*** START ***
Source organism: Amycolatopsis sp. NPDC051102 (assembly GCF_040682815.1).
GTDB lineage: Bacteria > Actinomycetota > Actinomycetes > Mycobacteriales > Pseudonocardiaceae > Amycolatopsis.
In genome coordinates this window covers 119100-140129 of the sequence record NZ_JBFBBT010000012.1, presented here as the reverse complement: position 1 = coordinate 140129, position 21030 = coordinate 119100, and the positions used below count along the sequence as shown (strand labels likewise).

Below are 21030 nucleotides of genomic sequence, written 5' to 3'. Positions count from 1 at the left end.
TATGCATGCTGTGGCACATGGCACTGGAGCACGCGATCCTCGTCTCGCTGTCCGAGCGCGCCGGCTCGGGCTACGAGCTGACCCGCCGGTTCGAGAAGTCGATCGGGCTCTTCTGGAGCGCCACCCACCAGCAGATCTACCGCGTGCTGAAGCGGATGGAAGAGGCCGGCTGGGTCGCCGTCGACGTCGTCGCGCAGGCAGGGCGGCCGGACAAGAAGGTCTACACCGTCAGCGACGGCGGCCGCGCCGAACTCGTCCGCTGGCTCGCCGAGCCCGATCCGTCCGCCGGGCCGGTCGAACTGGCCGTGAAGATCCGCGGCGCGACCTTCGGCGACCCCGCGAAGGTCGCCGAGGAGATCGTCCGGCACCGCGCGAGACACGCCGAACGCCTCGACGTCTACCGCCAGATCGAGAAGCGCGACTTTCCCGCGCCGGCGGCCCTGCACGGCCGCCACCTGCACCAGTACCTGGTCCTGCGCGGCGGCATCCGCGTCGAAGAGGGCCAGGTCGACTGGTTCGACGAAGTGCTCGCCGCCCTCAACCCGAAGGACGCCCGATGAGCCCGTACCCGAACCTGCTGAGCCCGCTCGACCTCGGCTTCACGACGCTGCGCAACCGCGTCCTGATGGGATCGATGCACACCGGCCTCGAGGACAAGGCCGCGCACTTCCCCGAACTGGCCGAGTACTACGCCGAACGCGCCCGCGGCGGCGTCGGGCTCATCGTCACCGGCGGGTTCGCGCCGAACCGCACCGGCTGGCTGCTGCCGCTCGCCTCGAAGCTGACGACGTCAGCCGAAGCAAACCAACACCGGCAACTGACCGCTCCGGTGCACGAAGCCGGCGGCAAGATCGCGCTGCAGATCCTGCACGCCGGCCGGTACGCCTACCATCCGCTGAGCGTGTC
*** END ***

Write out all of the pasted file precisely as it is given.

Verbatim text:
Source organism: Amycolatopsis sp. NPDC051102 (assembly GCF_040682815.1).
GTDB lineage: Bacteria > Actinomycetota > Actinomycetes > Mycobacteriales > Pseudonocardiaceae > Amycolatopsis.
In genome coordinates this window covers 119100-140129 of the sequence record NZ_JBFBBT010000012.1, presented here as the reverse complement: position 1 = coordinate 140129, position 21030 = coordinate 119100, and the positions used below count along the sequence as shown (strand labels likewise).

Below are 21030 nucleotides of genomic sequence, written 5' to 3'. Positions count from 1 at the left end.
TATGCATGCTGTGGCACATGGCACTGGAGCACGCGATCCTCGTCTCGCTGTCCGAGCGCGCCGGCTCGGGCTACGAGCTGACCCGCCGGTTCGAGAAGTCGATCGGGCTCTTCTGGAGCGCCACCCACCAGCAGATCTACCGCGTGCTGAAGCGGATGGAAGAGGCCGGCTGGGTCGCCGTCGACGTCGTCGCGCAGGCAGGGCGGCCGGACAAGAAGGTCTACACCGTCAGCGACGGCGGCCGCGCCGAACTCGTCCGCTGGCTCGCCGAGCCCGATCCGTCCGCCGGGCCGGTCGAACTGGCCGTGAAGATCCGCGGCGCGACCTTCGGCGACCCCGCGAAGGTCGCCGAGGAGATCGTCCGGCACCGCGCGAGACACGCCGAACGCCTCGACGTCTACCGCCAGATCGAGAAGCGCGACTTTCCCGCGCCGGCGGCCCTGCACGGCCGCCACCTGCACCAGTACCTGGTCCTGCGCGGCGGCATCCGCGTCGAAGAGGGCCAGGTCGACTGGTTCGACGAAGTGCTCGCCGCCCTCAACCCGAAGGACGCCCGATGAGCCCGTACCCGAACCTGCTGAGCCCGCTCGACCTCGGCTTCACGACGCTGCGCAACCGCGTCCTGATGGGATCGATGCACACCGGCCTCGAGGACAAGGCCGCGCACTTCCCCGAACTGGCCGAGTACTACGCCGAACGCGCCCGCGGCGGCGTCGGGCTCATCGTCACCGGCGGGTTCGCGCCGAACCGCACCGGCTGGCTGCTGCCGCTCGCCTCGAAGCTGACGACGTCAGCCGAAGCAAACCAACACCGGCAACTGACCGCTCCGGTGCACGAAGCCGGCGGCAAGATCGCGCTGCAGATCCTGCACGCCGGCCGGTACGCCTACCATCCGCTGAGCGTGTC